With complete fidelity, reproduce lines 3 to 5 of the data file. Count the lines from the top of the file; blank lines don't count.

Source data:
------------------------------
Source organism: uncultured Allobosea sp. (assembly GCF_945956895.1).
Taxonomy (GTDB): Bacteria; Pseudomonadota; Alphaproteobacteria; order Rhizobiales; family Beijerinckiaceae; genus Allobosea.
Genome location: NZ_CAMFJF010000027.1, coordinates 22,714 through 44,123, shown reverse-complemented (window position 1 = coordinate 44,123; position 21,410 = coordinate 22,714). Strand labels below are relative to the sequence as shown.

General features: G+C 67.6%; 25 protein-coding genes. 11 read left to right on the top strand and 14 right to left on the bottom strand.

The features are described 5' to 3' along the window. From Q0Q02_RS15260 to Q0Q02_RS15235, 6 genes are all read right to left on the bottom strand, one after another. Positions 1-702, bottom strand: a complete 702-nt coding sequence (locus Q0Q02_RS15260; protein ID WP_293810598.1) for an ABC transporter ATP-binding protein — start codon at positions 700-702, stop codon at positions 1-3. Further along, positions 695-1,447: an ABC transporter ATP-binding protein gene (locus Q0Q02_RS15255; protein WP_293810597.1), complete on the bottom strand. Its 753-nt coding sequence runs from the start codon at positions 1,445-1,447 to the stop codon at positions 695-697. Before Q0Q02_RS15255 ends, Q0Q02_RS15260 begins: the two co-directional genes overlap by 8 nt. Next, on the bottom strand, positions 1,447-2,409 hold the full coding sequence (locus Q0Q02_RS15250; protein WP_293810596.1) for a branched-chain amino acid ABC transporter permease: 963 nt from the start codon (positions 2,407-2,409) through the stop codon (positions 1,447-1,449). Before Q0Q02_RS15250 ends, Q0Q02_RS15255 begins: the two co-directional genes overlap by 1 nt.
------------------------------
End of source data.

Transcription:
Genome location: NZ_CAMFJF010000027.1, coordinates 22,714 through 44,123, shown reverse-complemented (window position 1 = coordinate 44,123; position 21,410 = coordinate 22,714). Strand labels below are relative to the sequence as shown.

General features: G+C 67.6%; 25 protein-coding genes. 11 read left to right on the top strand and 14 right to left on the bottom strand.

The features are described 5' to 3' along the window. From Q0Q02_RS15260 to Q0Q02_RS15235, 6 genes are all read right to left on the bottom strand, one after another. Positions 1-702, bottom strand: a complete 702-nt coding sequence (locus Q0Q02_RS15260; protein ID WP_293810598.1) for an ABC transporter ATP-binding protein — start codon at positions 700-702, stop codon at positions 1-3. Further along, positions 695-1,447: an ABC transporter ATP-binding protein gene (locus Q0Q02_RS15255; protein WP_293810597.1), complete on the bottom strand. Its 753-nt coding sequence runs from the start codon at positions 1,445-1,447 to the stop codon at positions 695-697. Before Q0Q02_RS15255 ends, Q0Q02_RS15260 begins: the two co-directional genes overlap by 8 nt. Next, on the bottom strand, positions 1,447-2,409 hold the full coding sequence (locus Q0Q02_RS15250; protein WP_293810596.1) for a branched-chain amino acid ABC transporter permease: 963 nt from the start codon (positions 2,407-2,409) through the stop codon (positions 1,447-1,449). Before Q0Q02_RS15250 ends, Q0Q02_RS15255 begins: the two co-directional genes overlap by 1 nt.